The Awful and Authentic Reality of Adulting

The Awful and Authentic Reality of Adulting

Writer and law student Eldawn Catalan reflects on perspectives and realizations that change with getting older.

I swore when I was 16 that I would do everything it takes to be a well-known writer or probably an actress portraying unconventional stories.

Fast forward and… I’m neither of the two.

Instead, I find myself sitting in a virtual class and thinking to myself how I got into my post-graduate batch with the little motivation I have.

But I don’t hate it because sometimes life offers a better idea for you.

Looking back I realized I needed to be humbled down. As a storyteller, I liked to talk… a lot. This allowed me to see things from my narrow, sheltered, and privileged point of view.

What they don’t tell you is that you needed to be taught how to listen and if happy thoughts don’t do the trick, failures, and disappointments will. So even if I cried grieving on the person I never became, I don’t regret it.

My failed expectations allowed me to listen without prejudice, to understand without taking sides, and to acknowledge that parallel and multiple truths can exist simultaneously. Multiple truths like, “I can ignite my passion for stories and still actively choose not to make it my bread and butter.”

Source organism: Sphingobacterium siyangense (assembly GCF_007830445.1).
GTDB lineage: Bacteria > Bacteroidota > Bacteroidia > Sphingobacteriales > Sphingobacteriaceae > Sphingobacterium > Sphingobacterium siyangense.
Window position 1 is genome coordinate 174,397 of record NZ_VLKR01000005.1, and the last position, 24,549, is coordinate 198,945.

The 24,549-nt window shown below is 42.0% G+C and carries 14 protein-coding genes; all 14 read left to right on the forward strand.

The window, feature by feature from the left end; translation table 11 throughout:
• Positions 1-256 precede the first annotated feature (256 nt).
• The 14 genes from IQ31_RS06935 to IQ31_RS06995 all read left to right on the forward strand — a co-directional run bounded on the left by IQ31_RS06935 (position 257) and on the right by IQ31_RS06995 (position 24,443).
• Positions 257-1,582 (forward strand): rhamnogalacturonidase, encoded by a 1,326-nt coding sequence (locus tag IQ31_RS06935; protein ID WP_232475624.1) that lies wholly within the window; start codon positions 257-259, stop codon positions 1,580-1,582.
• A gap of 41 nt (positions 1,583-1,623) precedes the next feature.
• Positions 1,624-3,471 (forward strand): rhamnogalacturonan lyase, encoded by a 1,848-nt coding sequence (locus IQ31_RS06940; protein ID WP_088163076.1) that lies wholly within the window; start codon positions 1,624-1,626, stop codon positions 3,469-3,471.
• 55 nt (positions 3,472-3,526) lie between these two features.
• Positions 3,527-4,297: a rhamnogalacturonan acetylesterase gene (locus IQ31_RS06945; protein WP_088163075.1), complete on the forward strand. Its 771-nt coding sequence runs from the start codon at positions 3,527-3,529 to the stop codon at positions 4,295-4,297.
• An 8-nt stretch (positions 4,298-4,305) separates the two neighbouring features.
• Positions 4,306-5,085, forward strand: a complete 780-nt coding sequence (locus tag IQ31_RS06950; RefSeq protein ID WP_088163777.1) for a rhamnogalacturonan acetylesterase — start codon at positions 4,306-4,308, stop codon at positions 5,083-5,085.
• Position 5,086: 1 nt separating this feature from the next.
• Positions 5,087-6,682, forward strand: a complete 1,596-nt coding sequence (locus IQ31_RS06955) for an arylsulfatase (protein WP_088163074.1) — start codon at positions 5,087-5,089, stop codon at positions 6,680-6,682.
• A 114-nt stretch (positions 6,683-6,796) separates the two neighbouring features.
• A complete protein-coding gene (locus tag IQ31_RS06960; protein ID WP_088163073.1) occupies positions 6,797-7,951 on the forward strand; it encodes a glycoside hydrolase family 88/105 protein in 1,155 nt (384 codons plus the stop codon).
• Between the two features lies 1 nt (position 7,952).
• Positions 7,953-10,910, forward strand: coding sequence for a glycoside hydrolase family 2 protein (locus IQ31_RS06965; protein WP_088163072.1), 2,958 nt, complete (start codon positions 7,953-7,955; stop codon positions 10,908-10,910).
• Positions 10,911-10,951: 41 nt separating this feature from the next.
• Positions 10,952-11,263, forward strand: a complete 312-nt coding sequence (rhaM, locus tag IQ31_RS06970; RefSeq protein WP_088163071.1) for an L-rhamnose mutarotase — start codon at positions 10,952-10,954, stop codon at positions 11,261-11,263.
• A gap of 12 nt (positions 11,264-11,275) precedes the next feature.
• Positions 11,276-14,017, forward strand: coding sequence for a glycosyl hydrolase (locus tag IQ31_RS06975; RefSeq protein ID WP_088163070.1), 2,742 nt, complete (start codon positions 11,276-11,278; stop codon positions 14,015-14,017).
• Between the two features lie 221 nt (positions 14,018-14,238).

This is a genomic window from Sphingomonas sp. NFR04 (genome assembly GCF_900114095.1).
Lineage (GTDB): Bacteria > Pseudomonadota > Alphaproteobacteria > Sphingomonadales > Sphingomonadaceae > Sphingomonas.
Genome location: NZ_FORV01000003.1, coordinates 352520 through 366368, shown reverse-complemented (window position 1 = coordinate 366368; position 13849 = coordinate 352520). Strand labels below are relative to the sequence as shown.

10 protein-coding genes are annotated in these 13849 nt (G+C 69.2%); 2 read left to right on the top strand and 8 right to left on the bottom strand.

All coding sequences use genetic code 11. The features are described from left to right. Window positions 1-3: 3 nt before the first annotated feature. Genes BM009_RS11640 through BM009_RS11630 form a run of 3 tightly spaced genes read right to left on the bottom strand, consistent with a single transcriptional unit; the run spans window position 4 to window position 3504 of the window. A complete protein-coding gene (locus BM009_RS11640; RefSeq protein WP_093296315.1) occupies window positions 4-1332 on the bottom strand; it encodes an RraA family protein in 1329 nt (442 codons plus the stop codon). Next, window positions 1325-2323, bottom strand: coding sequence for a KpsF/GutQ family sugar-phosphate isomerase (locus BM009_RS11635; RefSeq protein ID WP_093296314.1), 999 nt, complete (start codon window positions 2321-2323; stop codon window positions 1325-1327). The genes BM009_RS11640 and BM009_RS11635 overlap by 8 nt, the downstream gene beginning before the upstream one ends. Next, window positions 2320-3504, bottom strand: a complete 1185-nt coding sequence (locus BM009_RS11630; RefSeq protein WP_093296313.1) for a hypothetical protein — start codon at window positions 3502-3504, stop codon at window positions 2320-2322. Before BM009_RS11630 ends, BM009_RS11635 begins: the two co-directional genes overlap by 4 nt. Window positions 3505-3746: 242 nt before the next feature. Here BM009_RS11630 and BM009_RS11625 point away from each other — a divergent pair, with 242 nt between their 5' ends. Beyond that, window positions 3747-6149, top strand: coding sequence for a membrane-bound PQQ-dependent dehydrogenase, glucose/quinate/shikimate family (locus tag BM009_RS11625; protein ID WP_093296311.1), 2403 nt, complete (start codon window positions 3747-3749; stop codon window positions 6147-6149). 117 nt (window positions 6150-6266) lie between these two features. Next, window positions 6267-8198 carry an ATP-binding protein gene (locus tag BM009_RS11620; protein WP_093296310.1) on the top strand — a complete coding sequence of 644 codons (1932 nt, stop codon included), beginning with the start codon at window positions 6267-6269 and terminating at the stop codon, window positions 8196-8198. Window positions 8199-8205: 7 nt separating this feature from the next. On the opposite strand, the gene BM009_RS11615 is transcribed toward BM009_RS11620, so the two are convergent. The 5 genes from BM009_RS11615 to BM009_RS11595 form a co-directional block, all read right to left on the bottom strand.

And like a lot of things and still, understand that it’s not good for you. Smart does not always equate to being happy but you can always find yourself in contentment.

Perhaps growing into a young adult means gaining access to know better and choosing which ones you would like to parent yourself with. For me, that’s understanding that things are going to get difficult but also knowing that I am confident enough to deal with it when it happens.

I still get upset about some things but the main difference is that 16-year-old me would simply whine and complain about the world’s uncertainty while my present self would simply ponder and know exactly how to handle it with poise and grace.

That, to me, is powerful.

The change that has transpired within me has been the greatest story I keep in the pockets of my dress, ready to hand it to anyone who might need it as a guide on their journey into adulthood. I am incredibly proud of how I became the figure I needed when I was younger.  Now I can provide a better point of view without antagonizing anyone and without putting blame or shame because I now understand that after all, people are just mosaics of their experiences and sometimes fall victims to their circumstances. Who are we to judge?

Don’t get me wrong. This doesn’t mean I’ll never make mistakes or act inappropriately. This just means that when I fall short, I will allow the world to correct me the way it seems to fit.

And why wouldn’t I? I’m just a young adult.